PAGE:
Swine Fever, Crack Pipes and More Tonight at Primary Projects

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photo by Martha Cooper
Miru Kim brings home bacon at Primary Projects
George Sanchez-Calderon is no stranger to Basel headlines. He made news during an early incarnation of ABMB installing a carnival midway at the Buena Vista rail yard replete with a soaring 60-foot Ferris wheel. Shit, long before the Swiss arrived in the Big Mango, homeboy George was craning the 305's collective neck with projects that included once filling the old Pan American Airline hangar in Coconut Grove with giant floating swine.


That's why we can almost hear his lament of "Que tu esperas chico, la tipa got naked y se metio en la ventana con un lechon!" over Miru Kim who has snatched all the Basel thunder with her performance/installation opening tonight at Primary Projects from 7:00 to 10:00 p.m.

 
Kim, Calderon and thirteen other artists are exhibiting works in "Here Lies Georges Wildenstein," arguably Basel's most anticipated and talked about homegrown show this year.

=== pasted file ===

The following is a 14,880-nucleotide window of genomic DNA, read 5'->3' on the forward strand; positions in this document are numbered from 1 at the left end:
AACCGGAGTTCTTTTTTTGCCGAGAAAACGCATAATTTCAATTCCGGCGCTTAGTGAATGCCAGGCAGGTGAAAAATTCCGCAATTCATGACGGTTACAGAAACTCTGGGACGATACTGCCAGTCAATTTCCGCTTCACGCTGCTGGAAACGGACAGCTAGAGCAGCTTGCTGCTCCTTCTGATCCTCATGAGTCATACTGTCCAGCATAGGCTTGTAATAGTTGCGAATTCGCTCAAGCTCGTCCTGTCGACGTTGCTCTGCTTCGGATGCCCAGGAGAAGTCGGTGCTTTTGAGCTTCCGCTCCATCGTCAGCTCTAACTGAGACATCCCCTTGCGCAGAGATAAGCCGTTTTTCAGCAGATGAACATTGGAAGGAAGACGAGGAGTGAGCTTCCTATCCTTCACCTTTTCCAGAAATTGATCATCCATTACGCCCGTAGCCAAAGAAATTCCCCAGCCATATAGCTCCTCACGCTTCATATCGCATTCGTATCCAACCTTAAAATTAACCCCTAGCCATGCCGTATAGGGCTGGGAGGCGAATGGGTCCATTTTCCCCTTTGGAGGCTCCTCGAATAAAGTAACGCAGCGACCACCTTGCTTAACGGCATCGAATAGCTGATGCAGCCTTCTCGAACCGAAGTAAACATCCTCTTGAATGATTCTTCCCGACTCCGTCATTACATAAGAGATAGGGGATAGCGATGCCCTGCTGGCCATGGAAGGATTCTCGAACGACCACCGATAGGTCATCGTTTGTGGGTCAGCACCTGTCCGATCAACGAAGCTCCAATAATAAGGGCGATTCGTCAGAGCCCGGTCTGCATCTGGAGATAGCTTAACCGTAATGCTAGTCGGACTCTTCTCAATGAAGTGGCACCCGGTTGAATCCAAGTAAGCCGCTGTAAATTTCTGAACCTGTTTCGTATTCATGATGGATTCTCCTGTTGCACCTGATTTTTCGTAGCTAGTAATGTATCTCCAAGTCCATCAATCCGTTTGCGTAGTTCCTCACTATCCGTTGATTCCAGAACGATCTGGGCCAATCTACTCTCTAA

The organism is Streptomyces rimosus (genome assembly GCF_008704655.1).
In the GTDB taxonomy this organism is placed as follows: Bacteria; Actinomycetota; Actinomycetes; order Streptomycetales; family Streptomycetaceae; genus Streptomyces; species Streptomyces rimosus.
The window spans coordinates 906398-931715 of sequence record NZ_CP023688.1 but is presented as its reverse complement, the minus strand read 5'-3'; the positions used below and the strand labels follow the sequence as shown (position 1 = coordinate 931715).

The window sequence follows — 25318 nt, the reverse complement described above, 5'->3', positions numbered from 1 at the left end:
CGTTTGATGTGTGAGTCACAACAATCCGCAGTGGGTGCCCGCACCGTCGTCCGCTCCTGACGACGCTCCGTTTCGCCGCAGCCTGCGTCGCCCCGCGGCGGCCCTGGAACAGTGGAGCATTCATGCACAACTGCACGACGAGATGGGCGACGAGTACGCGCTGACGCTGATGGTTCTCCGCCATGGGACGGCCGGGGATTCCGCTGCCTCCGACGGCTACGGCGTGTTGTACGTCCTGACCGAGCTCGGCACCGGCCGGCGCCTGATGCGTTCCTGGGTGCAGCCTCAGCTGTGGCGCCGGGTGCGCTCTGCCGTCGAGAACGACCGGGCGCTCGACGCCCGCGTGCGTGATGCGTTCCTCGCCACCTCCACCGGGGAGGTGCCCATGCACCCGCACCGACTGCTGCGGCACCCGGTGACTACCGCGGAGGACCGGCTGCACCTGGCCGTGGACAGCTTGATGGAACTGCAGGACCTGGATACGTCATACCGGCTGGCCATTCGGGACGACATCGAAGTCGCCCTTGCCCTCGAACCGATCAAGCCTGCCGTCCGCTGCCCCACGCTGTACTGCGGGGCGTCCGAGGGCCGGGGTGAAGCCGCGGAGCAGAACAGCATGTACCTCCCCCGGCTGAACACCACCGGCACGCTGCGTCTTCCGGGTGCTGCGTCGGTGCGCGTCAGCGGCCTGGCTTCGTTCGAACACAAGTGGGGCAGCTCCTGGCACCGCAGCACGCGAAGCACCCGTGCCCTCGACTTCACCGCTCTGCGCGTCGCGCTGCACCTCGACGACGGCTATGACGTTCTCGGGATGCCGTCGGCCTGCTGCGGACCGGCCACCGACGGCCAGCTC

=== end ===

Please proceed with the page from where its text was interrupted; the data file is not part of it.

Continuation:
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photo by Books IIII Bischof
George sanchez-Calderon CrackPipe

And, although, Calderon's nifty crack pipe sculpture is a witty metaphor for how art addicted our town has become, the Cuban-American talent has been upstaged by Korean artist Miru Kim, who has built a pig pen in Primary Project's storefront window and will be wallowing in the mud naked with two hogs starting today and all weekend long.


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photo by Martha Cooper
Miru Kim
Kim, a New York based artist, has been working on a photographic series called "The Pig That Therefore I Am," the past two years in which she visits "factory farms," in New York, Missouri and Iowa, strips nude and photographs herself with herds of pigs inside their pens. The documentation of her work with the animals is later displayed in a more traditional setting.


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photo by Martha Cooper
Miru Kim
Her performance tonight titled "I Like Pigs and Pigs Like Me (104 hours)" marks the first time the 30-year-old Kim will go hog wild inside a gallery space rather than on a farm.

The artist says she first became attracted to swine as a pre-med student at Columbia University where she had to dissect fetal pigs as part of a class.


"That's when I noticed that their anatomy and skin color is close to ours," Kim says. "Pigs are sensitive, intelligent creatures and when I enter the pen with them on these farms they react with fear or curiosity at first," she adds. Yeah, sort of like the average mook reacts to Kim on a first date we guess.


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